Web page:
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I'm a bit astonished about the long discussions in the post How can I prove a word is a noun? I admit that there a certain problems, especially with gerunds. Smoking cigarettes is unhealty. In this example, containing a gerund with an object, it is indeed a bit difficult to say to which word class "smoking" belongs. Is it a noun or a verb? ...


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A gerund after "promise"? Sure; no problem. "He promised cleaning the fish would be easy."


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I have checked two dictionaries and can't find that "to promise" can mean to suggest. "to promise to do" is the typical construction when "to promise" is followed by a verb. What language competence has the person who said "to promise can also be followed by a gerund in the meaning of to suggest"? Added: I've just had a look at BNC, 50 random examples with ...


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You don't need a plural gerund here. A singular form is more idiomatic: There will be many falls, but serious injuries are rare, and picking oneself up is easy. Notice the reflexive pronoun is required because pick up is a transitive verb. However, some sense of resuming a standing position seems better, since that is what a person does after they ...


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There seem to be relatively many 'settings up' around the net. Below, I'm including a shot from A treatise on the mistreatment of cholera morbus by W.S.Prior (digitalized by Google), 1832, p.25, which has 'gettings up'. I give a longer passage, not because of its relevance to the question, but because of its relevance in general. An ngram search hints ...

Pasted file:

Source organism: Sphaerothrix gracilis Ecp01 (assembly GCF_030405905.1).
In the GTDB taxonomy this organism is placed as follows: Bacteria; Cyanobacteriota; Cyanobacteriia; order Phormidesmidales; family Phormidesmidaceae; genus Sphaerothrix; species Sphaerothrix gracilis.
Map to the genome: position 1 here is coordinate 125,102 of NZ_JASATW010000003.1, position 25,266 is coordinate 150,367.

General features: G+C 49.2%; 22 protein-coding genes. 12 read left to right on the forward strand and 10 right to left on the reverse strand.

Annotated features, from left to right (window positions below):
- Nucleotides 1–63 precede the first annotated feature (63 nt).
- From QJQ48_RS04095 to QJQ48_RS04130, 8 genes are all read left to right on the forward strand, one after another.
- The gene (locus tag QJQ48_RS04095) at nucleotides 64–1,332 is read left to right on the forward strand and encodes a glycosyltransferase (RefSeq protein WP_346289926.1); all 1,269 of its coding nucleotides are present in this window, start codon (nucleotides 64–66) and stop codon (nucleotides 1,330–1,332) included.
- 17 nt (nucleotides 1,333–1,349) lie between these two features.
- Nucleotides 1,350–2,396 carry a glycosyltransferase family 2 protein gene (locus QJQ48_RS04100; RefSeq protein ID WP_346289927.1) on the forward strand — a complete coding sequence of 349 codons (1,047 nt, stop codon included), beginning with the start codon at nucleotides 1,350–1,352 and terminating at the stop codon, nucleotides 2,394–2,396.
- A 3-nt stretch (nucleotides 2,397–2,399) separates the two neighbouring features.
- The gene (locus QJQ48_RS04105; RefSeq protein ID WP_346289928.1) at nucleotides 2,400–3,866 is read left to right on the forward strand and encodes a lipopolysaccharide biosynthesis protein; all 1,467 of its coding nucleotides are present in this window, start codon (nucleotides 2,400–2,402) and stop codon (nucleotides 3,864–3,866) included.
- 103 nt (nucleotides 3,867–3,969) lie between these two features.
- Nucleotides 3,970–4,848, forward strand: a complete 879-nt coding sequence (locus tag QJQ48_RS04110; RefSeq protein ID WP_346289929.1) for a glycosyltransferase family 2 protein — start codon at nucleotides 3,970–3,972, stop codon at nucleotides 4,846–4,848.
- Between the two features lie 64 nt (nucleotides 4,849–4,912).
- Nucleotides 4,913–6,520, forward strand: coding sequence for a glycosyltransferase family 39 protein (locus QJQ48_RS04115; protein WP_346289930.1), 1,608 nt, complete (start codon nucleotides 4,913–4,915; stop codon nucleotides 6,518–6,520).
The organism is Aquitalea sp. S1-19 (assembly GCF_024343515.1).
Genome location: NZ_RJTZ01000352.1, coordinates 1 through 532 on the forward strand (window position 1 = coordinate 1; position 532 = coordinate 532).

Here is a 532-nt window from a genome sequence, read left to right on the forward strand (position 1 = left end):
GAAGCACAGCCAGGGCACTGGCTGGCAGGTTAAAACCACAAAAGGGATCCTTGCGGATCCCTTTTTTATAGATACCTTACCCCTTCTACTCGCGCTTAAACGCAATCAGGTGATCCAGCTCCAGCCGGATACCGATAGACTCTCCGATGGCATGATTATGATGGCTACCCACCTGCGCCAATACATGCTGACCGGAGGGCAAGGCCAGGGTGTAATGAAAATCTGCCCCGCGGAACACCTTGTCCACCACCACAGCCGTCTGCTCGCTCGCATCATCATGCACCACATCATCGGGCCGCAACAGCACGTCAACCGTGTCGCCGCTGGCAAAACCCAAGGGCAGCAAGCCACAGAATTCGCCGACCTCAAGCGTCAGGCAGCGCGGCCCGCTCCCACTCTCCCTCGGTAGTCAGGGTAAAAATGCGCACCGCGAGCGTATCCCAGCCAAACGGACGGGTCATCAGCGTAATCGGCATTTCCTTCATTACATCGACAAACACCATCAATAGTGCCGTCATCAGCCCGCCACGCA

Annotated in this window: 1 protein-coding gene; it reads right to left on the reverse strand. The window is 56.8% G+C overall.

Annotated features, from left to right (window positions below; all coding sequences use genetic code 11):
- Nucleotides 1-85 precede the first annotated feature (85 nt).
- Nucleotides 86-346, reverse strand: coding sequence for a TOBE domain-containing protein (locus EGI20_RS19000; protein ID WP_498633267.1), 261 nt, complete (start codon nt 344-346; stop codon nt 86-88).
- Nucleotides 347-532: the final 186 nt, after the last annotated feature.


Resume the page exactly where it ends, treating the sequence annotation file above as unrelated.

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The unreduced form of the temporal clause is "The plant dies after it is exposed." Your example A is the reduced form: "The plant dies after being exposed." Your example B is ungrammatical. I don't see any difference in meaning or in formality between the unreduced and reduced forms.


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I don't know about "correct", but they're grammatical. They're called accusative-ing or ACC-ing complements (by analogy to possessive-ing or POSS-ing complements, with which they seem to alternate).


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Based on my research Verbs following by both Gerund or Infinitives: Advise Allow Encourage Permit Require Urge. Verbs following by both Gerund or Infinitives (with different meanings): Begin Dread Forget Keep Need Regret Remember Start Stop Try Verbs following by both Gerund or Infinitives ...


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First, there is no gerund involved here. 2nd version can be or is used in 'spoken' version. It cannot be used in a written form/version.


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Either is correct. Committed, while always taking the preposition "to" may be followed by either an infinitive form or the gerund (-ing) form. http://www.englishgrammar.org/verbs-gerunds-infinitives/



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